Bitcoin’s history is mythical and is still the source of much discussion as the cryptocurrency market enters a more mature stage of its life. But Ethereum, the other major cryptocurrency with a long and storied history, has its own charms in its story.
Ethereum, as it is known, was started by Vitalik Buterin - though many others were also founders, such as Gavin Wood, who wrote the Ethereum Yellow Paper. Vitalik was writing for Bitcoin Magazine and also a programmer and crypto researcher. He came up with the idea for Ethereum in 2013 and published the Ethereum white paper - which described smart contracts, a development that is now ubiquitous in the cryptocurrency space ;)
Once more people started to get on board, and funding was needed to build an ecosystem where Ethereum could actually function as (or work towards functioning as) a decentralized computer, the team decided to conduct a presale to fund their development and growth activities. And thus the Ethereum Foundation was born. The Ethereum Foundation was something like the legal entity representing the project.
The project raised $18.5 million - a really small amount that pales in comparison to today’s figures - but with that it was enough for the project to get started big time. Ethereum has always put an emphasis on scalability, security and general development and that mindset was in place since its launch in July 2015. A lot of testing was conducted beforehand, and Vitalik was keen on developers testing the network and trying to push it to its limit, but the launch was successful :)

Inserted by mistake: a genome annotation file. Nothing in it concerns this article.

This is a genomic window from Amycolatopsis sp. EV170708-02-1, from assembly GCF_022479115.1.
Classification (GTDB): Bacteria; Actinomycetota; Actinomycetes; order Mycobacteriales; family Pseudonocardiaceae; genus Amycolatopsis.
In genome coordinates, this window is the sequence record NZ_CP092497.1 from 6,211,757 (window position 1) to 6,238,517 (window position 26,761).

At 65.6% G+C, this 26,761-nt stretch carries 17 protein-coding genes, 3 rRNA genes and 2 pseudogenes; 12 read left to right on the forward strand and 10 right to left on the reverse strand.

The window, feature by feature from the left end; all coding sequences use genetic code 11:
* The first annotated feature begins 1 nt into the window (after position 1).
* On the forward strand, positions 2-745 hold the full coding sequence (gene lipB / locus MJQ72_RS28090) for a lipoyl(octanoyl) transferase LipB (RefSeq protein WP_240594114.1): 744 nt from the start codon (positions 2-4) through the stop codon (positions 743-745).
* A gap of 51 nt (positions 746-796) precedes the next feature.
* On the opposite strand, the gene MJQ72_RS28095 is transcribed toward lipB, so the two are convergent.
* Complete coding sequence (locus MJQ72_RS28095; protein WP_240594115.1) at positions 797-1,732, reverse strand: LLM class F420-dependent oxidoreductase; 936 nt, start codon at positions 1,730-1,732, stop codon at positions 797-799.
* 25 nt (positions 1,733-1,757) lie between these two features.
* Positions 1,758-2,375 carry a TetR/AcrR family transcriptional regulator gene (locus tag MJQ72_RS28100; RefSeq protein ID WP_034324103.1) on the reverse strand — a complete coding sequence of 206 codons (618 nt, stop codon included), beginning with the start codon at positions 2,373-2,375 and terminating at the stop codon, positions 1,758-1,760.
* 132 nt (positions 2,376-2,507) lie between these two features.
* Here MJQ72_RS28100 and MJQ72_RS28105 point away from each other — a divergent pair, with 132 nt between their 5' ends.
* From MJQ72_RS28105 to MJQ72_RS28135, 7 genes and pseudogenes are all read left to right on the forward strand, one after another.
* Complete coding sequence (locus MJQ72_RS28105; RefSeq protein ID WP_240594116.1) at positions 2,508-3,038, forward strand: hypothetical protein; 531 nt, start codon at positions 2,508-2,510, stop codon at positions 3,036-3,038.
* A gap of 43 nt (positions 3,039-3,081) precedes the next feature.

Then came the first major upgrade and hard fork to Ethereum - Homestead. It was fully planned and brought several major changes (Ethereum Improvement Proposals or EIPs) to the network, including increasing the gas cost for transactions and some technical improvements related to mining and smart contracts.
A Bit of Trouble and Looking to the Future
Things did not always go well though - anyone remember the DAO fork? Well, I’ll remind you. In 2016, the Decentralized Autonomous Foundation (DAO) raised $50 million worth of Ether on the network, but they were attacked by a hacker and had all of the money stolen. This resulted in the infamous split of Ethereum into the Ethereum blockchain and Ethereum Classic (ETC). Those who stuck with the former, including the developers, existed on a blockchain where the money was returned to the DAO. Those who were on the ETC blockchain operated on a blockchain where this money was not returned. The hard fork has not really hurt Ethereum.
But Ethereum has always been in the “development mode” - and following the DAO incident, two major upgrades were released as part of “Metropolis”: Byzantium and Constantinople. This too brought several technical upgrades to performance and security.
And now Ethereum is on the cusp of growing from adolescent to adult, with Ethereum 2.0 scheduled for 2020/2021. This will be the biggest transition yet for Ethereum, as it hopefully brings about the much needed scaling solutions - through sharding and Casper - that most networks are in need of. Although it has been delayed, much to the disappointment of the cryptocommunty, the changes it will bring will have a seismic effect on the network - potentially taking crypto to the mainstream and keeping it there.